Jennifer Aniston shared in her previous interview what drew her to her second ex-husband Justin Theroux.
Jennifer Aniston and Brad Pitt divorced in 2005 after five years of marriage. After a decade, Aniston tried her second chance at forever by marrying Justin Theroux. However, it also didn’t work out. But in her previous interview, she shared how Theroux got her attention.
Jennifer Aniston loved Justin’s humor
Jennifer Aniston is popular for her humor, and she found her match in Justin Theroux. Before their wedding five years ago, Aniston talked about Theroux and opened up what made him so attractive for her.
“It was his humor, mainly,” Aniston told The Hollywood Reporter.
“He’s the easiest guy to hang around. He was so completely in his skin. It was the first time I remember being so comfortable [with a romantic interest], like with all my gay friends.”
In 2018, Aniston and Theroux announced their separation after over two years of marriage.
Theroux is Aniston’s soulmate
Jennifer Aniston had nothing but kind words when it comes to speaking about her ex-husband Justin Theroux. In another interview, she considered him her soulmate.
In one interview, Jennifer Aniston described Justin Theroux her soulmate. According to her, he was someone who would always understand her.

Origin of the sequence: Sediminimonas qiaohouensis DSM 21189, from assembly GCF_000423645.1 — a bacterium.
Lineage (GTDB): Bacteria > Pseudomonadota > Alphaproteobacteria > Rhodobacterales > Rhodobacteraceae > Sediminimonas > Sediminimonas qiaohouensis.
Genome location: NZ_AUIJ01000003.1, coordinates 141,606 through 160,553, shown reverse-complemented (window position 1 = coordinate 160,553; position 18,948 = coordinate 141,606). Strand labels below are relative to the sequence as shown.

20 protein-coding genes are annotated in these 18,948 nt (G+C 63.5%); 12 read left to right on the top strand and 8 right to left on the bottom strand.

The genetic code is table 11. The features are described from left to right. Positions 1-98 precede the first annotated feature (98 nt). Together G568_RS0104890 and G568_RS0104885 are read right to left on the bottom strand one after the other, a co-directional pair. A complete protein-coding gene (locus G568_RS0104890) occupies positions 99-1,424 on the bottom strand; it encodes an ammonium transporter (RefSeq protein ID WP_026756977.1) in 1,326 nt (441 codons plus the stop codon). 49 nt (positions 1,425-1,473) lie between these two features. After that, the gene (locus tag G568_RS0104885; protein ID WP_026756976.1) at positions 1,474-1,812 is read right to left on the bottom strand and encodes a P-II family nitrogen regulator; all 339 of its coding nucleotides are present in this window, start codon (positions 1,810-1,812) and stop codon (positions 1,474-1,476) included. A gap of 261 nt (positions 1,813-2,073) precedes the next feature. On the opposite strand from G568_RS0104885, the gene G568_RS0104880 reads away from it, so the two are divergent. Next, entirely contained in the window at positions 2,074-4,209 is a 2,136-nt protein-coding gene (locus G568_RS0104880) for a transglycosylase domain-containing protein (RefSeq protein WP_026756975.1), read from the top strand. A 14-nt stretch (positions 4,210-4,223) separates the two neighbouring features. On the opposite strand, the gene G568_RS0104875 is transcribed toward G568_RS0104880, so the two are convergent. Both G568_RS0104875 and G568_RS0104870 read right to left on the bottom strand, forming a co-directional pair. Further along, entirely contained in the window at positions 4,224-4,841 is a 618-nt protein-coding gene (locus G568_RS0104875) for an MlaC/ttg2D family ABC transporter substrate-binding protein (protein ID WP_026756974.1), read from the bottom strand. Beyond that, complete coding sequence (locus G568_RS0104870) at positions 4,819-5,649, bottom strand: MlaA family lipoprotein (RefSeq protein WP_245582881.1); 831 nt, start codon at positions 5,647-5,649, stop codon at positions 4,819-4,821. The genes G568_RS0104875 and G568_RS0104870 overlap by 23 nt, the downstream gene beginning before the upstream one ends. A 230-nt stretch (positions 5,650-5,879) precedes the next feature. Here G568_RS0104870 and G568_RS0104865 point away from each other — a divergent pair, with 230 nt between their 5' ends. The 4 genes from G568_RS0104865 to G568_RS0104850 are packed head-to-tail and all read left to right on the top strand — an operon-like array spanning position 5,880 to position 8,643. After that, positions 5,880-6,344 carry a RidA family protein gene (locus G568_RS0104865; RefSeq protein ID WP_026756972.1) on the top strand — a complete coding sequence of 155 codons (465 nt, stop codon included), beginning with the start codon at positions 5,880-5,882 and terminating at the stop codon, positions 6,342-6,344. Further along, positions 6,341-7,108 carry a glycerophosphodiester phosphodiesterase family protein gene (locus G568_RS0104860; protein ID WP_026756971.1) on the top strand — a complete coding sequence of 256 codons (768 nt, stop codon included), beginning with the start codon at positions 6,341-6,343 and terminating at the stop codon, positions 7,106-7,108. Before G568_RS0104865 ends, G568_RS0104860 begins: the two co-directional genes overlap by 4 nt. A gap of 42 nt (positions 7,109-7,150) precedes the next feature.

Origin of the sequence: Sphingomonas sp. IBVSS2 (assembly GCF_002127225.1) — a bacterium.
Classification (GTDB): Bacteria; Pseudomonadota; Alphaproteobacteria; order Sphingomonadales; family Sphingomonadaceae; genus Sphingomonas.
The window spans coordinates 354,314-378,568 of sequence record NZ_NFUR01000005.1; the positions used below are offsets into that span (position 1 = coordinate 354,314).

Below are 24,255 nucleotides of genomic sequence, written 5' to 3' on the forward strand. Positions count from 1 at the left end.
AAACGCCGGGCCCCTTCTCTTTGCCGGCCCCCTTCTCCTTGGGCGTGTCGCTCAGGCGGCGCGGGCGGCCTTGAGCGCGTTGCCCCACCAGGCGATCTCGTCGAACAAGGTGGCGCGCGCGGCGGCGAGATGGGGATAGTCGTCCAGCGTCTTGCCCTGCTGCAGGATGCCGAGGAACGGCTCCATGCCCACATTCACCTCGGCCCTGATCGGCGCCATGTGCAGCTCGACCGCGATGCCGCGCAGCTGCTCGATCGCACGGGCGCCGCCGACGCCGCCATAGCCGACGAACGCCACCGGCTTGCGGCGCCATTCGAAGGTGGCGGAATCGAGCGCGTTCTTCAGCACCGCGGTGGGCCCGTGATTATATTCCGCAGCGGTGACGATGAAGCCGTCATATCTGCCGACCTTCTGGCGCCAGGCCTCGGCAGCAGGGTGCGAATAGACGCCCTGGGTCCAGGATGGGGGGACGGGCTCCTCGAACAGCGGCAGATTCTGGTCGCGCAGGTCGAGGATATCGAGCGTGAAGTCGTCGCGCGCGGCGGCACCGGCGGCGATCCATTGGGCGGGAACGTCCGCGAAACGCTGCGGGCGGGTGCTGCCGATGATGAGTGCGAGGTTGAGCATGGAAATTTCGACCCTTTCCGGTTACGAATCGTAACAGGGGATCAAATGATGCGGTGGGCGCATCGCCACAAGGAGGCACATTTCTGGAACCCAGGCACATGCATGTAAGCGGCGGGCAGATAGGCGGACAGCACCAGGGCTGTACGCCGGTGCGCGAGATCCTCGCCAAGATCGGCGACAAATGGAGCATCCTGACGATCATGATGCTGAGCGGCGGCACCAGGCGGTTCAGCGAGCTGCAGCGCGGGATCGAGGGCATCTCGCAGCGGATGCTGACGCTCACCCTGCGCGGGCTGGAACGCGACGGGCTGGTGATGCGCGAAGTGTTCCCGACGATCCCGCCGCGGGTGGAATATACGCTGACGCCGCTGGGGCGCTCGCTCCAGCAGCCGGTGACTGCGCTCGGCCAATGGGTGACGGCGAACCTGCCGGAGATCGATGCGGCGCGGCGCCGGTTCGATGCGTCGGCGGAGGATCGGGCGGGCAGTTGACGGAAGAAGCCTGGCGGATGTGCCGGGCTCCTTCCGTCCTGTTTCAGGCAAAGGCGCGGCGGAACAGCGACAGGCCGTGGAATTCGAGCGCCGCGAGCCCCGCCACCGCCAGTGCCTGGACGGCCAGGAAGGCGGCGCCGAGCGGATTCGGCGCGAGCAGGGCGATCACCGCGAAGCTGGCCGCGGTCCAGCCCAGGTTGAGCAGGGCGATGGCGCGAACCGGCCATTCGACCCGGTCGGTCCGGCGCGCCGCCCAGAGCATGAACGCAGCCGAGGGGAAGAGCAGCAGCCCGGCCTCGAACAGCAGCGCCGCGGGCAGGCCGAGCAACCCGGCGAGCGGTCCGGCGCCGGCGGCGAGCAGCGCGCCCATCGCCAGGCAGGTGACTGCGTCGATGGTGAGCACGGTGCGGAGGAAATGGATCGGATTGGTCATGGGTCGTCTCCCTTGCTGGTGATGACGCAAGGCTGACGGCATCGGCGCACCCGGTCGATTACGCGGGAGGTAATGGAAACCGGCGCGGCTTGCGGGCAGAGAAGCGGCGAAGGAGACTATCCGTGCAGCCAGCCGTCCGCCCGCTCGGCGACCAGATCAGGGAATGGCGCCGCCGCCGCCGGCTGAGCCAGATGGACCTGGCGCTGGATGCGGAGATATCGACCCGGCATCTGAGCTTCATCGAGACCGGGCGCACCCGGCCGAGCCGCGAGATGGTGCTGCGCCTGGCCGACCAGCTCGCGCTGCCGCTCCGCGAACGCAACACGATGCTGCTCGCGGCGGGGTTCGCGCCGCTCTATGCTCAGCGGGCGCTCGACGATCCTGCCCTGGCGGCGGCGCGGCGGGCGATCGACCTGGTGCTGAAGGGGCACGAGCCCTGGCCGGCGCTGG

“All I know is that I feel completely seen, and adored, in no matter what state,” Aniston when she was still with Theroux.
“There’s no part of me that I don’t feel comfortable showing, exposing. And it brings forth the best part of myself, because I care about him so much. And he’s such a good person. It hurts me to think of anything hurting him.”
Aniston and Theroux had the most gentle separation
Justin Theroux spoke with The New York Times after his split from Justin Theroux. Just like Aniston, The Leftovers actor had nothing bad to say to his ex-wife. According to him, their separation had no drama.
“The good news is that was probably the most — I’m choosing my words really carefully — it was kind of the most gentle separation, in that there was no animosity,” he told The New York Times.
“Again, neither one of us is dead, neither one of us is looking to throw hatchets at each other. It’s more like, it’s amicable. It’s boring, but, you know, we respected each other enough that it was as painless as it could be.”
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